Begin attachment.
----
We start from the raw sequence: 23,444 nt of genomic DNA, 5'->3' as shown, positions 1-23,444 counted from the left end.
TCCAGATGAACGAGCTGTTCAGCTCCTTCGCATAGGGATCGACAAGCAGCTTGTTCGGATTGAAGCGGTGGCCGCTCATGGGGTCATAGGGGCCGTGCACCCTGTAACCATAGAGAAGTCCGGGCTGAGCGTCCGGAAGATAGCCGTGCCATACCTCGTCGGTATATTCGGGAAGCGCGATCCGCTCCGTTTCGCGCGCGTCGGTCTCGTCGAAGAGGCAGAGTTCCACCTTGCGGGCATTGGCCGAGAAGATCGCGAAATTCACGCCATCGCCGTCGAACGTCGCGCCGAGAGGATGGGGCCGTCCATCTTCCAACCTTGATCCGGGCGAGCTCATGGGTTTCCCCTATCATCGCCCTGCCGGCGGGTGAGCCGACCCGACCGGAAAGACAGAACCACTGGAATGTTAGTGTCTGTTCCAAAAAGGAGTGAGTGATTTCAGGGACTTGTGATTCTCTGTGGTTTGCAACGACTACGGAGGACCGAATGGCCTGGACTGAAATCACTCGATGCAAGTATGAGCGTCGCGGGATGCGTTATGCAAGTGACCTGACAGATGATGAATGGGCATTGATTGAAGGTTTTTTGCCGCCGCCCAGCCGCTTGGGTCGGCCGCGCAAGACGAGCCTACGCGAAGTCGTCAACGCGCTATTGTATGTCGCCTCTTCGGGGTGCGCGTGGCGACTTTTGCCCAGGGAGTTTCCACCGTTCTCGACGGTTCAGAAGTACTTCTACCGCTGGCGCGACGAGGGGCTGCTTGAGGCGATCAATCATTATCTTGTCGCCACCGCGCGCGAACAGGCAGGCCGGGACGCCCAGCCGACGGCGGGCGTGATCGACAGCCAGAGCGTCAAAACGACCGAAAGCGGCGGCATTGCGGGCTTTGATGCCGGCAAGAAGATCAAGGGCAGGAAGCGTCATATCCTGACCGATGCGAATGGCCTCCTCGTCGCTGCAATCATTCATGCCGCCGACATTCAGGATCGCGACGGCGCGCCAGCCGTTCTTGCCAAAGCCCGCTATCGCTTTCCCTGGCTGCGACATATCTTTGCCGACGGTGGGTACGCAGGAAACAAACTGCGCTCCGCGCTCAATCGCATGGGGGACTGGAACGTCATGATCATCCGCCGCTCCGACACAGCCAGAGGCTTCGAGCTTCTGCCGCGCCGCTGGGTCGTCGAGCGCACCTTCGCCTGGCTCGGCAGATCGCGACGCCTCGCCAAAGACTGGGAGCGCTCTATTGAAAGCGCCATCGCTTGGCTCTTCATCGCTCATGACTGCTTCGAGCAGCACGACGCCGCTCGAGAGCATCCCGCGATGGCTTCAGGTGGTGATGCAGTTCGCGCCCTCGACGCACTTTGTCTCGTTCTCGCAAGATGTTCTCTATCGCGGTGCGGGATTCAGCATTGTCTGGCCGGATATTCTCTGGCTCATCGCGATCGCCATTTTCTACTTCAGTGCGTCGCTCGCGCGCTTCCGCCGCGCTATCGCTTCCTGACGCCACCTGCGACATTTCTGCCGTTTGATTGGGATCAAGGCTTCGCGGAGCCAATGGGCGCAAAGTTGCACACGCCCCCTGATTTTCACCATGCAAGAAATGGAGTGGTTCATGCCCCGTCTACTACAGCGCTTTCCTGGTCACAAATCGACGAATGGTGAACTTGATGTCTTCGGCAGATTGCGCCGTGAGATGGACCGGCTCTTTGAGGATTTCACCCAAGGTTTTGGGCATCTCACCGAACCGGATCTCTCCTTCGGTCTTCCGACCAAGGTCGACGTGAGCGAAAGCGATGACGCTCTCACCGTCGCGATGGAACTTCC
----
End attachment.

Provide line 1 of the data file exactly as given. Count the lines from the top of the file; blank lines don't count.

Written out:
We start from the raw sequence: 23,444 nt of genomic DNA, 5'->3' as shown, positions 1-23,444 counted from the left end.